Microsoft is designing its own ARM processors for its servers and Surfaces according to Bloomberg

Watch out, Intel. First it was Apple that said goodbye to these processors and announced months ago the transition to their own ARM chips in their desktops and laptops, but it seems that they are not the only ones considering that jump.

According to Bloomberg News, Microsoft is working on the design of its own ARM processors , chips that it would use in its servers and cloud infrastructure, but which apparently could also be aimed at its Surface family of computers.

Problems for Intel (and for AMD)

Bloomberg highlights how the servers in the data centers that make up the Azure platform are based on Intel processors, which are also used in most of the equipment in the Surface range.

In recent times, however, the company has begun to propose alternatives based on ARM processors like the Snapdragon SQ1 that were part of the Surface Pro X . A few months later, they renewed that product with a slight variation of that microprocessor, the SQ2 , co-developed between Microsoft and Qualcomm.

The movement they are talking about at Bloomberg seems especially focused on taking advantage of ARM microphones in their data centers, but there could also be versions prepared to be used on their Surface .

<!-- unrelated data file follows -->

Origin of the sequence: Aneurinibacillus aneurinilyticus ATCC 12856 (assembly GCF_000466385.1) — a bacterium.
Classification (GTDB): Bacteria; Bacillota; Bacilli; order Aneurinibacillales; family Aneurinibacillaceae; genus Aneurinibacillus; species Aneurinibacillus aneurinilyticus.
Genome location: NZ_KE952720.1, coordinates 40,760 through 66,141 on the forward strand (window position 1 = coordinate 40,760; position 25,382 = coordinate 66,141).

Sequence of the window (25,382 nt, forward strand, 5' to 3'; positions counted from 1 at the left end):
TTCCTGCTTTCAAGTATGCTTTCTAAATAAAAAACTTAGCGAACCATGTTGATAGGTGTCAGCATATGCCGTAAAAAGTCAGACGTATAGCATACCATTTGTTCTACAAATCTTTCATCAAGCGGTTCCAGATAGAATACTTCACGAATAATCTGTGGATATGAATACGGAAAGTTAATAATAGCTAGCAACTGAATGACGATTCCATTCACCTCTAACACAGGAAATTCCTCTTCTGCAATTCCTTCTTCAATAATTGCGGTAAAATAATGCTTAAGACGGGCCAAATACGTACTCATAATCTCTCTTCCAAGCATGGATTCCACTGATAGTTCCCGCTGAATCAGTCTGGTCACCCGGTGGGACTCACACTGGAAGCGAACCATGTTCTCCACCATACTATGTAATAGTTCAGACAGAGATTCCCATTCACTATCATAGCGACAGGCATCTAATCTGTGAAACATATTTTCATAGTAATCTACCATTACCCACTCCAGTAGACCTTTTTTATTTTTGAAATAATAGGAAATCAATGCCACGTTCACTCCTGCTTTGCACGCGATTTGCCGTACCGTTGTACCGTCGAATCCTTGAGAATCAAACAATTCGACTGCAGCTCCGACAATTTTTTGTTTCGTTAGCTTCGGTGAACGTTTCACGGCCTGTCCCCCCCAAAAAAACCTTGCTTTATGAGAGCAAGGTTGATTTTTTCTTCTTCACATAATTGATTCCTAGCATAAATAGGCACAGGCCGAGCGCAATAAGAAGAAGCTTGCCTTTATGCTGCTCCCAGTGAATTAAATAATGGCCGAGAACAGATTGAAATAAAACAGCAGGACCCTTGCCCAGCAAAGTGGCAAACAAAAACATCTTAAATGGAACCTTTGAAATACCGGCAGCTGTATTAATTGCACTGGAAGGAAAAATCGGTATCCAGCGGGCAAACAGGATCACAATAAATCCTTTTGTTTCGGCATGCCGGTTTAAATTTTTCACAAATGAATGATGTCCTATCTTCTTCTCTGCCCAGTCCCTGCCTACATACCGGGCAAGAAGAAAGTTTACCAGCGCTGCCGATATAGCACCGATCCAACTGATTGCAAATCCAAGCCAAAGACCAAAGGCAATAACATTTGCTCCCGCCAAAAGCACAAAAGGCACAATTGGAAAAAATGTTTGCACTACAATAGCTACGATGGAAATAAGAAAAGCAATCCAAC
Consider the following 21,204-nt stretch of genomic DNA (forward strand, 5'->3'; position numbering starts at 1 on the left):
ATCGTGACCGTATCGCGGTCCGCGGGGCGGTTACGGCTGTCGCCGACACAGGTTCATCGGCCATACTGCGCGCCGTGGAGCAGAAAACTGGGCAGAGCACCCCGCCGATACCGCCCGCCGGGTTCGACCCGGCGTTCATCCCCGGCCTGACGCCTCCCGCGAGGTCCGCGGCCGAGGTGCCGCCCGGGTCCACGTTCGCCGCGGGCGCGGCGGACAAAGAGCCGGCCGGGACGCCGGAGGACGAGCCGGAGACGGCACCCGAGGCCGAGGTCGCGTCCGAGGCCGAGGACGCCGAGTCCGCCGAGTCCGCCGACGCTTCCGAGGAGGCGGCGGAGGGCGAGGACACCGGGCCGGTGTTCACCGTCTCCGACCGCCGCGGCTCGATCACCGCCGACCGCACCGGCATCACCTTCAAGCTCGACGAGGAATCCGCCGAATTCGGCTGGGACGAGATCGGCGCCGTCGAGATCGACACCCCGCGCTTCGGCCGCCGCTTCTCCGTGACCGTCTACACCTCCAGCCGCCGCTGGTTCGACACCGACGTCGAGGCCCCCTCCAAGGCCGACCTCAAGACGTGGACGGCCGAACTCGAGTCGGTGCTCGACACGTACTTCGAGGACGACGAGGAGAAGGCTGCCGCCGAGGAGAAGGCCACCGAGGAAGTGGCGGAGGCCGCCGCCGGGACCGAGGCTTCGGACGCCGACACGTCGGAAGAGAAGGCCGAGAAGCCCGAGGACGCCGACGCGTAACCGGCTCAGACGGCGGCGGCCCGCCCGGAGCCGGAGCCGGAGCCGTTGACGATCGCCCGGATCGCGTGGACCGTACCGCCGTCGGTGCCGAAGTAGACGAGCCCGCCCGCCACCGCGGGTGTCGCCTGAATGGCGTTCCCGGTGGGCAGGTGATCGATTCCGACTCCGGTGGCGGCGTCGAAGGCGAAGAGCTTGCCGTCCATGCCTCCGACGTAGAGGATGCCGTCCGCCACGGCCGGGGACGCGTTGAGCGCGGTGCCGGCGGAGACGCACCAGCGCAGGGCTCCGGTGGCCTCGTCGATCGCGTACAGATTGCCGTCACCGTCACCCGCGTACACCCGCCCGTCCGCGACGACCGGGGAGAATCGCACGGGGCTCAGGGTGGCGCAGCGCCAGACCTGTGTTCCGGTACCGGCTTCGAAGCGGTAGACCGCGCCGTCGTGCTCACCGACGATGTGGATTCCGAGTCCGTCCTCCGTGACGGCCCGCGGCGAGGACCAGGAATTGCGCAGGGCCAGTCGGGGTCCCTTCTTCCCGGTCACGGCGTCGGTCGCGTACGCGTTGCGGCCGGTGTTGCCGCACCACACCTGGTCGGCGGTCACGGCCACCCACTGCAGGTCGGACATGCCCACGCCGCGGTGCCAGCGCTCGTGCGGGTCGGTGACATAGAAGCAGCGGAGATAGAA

If the data is correct, Intel (and by extension AMD) could find things very complicated : precisely the data center segment is a fundamental part of its business, and if the trend spreads to other manufacturers we could be witnessing a real market disruption with ARM chips as the absolute protagonists.

The issue is not only that Microsoft designs these chips, but that its Windows 10 operating system (which has long had a version for ARM chips) takes advantage of all these features and provides a transparent transition to users.

Precisely one of the limitations of current computers based on ARM chips and Windows 10 ARM is in the software, which allows you to run 32-bit x86 applications and which just a few days ago began to allow the emulation of 64-bit applications . The challenge for the Redmond company if it decides to go this way is therefore colossal.

John Hartshorne
Senior IT engineer by the UPM of training and technical editor by profession, I have been writing in print and online media since the late 90s.